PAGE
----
PC stalwart Compaq is looking to apply its enterprise systems muscle to playing the role of key platform supplier for businesses with high-volume transactional requirements.
After months of demonstrations and proofs of concept, the systems giant is rolling out its so-called Zero Latency Enterprise (ZLE) systems - hardware, software, and services bundles aimed at hosting high-end, transaction-intensive applications.
Compaq has targeted such vertical industry segments as telecommunications, dot-coms, financial services and insurance.
The ZLE architecture - which runs on Compaq's ProLiant, Tru64 Unix, and NonStop Himalaya systems - includes the company's NonStop middleware that conforms to the Object Management Group's (OMG's) CORBA; CORBA-compliant Java objects, IBM's MQSeries messaging software, a variety of transaction processing monitors, and other application integration software; and an operational data store, according to company officials.
Compaq is in the process of rolling out initial commercial implementations of the high-performance, high-availability systems, according to Thomas Rohner, chief component architect.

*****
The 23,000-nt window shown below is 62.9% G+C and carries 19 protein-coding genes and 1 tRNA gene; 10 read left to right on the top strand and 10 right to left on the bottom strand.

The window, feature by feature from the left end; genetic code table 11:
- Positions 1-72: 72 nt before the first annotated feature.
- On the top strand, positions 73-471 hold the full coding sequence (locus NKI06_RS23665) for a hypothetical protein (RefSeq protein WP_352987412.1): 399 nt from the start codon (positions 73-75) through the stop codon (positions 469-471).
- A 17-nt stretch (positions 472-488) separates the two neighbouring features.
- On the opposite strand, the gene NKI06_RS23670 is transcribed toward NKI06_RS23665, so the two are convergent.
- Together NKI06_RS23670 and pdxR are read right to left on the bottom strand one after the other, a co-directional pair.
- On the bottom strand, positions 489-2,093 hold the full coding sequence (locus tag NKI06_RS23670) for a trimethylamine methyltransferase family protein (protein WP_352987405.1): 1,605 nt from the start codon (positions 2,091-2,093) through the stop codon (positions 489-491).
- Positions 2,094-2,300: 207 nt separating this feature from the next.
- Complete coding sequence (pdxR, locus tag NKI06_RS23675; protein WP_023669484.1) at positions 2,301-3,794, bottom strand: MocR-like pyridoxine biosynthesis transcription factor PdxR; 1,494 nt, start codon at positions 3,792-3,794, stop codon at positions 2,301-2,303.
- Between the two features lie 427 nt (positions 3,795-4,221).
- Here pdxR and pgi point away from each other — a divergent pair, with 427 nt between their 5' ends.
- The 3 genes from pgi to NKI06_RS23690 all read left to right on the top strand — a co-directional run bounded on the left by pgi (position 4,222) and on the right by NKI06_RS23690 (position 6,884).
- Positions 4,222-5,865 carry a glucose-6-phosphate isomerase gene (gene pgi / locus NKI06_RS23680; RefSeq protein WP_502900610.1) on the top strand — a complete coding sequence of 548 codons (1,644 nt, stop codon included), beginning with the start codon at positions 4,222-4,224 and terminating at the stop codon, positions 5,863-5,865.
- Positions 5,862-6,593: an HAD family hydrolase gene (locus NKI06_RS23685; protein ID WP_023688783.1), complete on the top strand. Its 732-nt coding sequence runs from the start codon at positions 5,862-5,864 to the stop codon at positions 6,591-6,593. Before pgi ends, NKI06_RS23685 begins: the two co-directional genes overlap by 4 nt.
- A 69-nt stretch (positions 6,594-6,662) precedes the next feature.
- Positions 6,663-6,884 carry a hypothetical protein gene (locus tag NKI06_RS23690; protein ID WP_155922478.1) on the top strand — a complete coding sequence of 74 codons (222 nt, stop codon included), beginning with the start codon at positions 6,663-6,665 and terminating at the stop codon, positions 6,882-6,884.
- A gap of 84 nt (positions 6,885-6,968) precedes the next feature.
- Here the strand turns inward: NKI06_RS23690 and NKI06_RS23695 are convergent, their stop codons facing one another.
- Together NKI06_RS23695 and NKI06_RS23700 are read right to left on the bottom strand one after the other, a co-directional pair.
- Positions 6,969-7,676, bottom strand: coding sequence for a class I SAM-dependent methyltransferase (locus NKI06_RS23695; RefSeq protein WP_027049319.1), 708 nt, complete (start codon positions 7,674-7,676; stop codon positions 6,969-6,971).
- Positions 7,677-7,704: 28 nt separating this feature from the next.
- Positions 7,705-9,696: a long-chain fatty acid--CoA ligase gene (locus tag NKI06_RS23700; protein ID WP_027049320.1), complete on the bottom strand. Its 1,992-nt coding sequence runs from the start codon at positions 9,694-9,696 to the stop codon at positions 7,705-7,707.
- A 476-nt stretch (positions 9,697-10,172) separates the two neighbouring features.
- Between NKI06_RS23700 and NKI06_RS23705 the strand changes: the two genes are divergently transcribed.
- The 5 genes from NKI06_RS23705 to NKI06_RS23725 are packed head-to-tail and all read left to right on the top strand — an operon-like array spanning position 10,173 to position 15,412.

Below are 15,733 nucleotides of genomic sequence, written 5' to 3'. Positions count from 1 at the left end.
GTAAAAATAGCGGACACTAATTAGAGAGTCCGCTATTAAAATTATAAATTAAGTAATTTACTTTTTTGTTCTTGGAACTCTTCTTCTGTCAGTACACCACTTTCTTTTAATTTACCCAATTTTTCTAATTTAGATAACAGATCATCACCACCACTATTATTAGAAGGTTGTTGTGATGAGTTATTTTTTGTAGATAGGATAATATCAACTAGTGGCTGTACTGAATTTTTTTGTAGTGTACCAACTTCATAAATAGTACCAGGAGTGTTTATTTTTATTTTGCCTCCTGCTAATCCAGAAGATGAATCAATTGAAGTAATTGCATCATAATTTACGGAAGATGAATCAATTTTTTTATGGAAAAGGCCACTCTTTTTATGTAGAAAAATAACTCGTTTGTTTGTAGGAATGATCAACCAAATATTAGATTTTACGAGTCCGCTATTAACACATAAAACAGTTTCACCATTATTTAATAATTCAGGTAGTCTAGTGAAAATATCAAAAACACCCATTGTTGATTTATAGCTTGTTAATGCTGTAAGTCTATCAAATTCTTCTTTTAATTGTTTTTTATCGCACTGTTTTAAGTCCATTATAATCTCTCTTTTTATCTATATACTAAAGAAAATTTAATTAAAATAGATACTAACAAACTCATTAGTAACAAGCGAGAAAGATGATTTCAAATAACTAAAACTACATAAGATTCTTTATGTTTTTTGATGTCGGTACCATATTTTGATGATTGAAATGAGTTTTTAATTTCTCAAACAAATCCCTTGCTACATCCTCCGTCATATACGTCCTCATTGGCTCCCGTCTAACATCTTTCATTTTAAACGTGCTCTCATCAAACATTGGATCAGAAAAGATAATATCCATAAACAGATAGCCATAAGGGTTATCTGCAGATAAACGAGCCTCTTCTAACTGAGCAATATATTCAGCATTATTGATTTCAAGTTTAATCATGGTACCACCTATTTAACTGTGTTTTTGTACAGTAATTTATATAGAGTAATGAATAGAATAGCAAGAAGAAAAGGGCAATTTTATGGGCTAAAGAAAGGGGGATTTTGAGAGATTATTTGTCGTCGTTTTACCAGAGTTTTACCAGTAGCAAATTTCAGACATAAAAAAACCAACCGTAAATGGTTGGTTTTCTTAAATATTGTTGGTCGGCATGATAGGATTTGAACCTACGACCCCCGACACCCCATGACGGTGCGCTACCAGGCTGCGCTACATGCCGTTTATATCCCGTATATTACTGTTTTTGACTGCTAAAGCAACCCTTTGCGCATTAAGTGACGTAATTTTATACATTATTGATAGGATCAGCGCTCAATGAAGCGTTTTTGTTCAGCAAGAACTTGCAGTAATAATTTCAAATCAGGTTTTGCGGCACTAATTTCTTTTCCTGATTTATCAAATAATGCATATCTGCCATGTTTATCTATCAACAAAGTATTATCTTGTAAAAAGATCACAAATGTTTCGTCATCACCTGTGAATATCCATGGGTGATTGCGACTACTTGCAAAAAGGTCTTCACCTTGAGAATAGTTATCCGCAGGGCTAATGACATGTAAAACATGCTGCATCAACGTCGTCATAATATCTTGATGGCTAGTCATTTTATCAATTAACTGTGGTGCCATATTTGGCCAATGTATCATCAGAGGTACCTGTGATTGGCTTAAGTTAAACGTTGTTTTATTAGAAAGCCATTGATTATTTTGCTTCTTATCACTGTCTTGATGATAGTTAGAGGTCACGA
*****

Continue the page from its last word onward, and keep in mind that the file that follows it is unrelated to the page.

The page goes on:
According to Rohner, Compaq is also working to pave the way for mixed configurations of ProLiant, True64 and Himalaya servers.
"ZLE hubs could run on just ProLiant, True64 or Himalaya servers, but users are more likely to mix and match," Rohner said.
Earlier this month at the OMG meeting, Compaq demonstrated a CORBA application simulating a high-volume telecommunications system that supported transaction rates on the order of 100,000 CORBA transactions per second.
The next phase in Compaq's ZLE plan is to open the architecture to support other vendors' object request brokers (ORBs), such as those from Iona and Inprise, to more thoroughly exploit the company's True64 systems and to beef up its professional services offerings for the architecture, according to Rohner.
The company will also add support for the CORBA 3.0 specification by the end of next year, according to Rohner.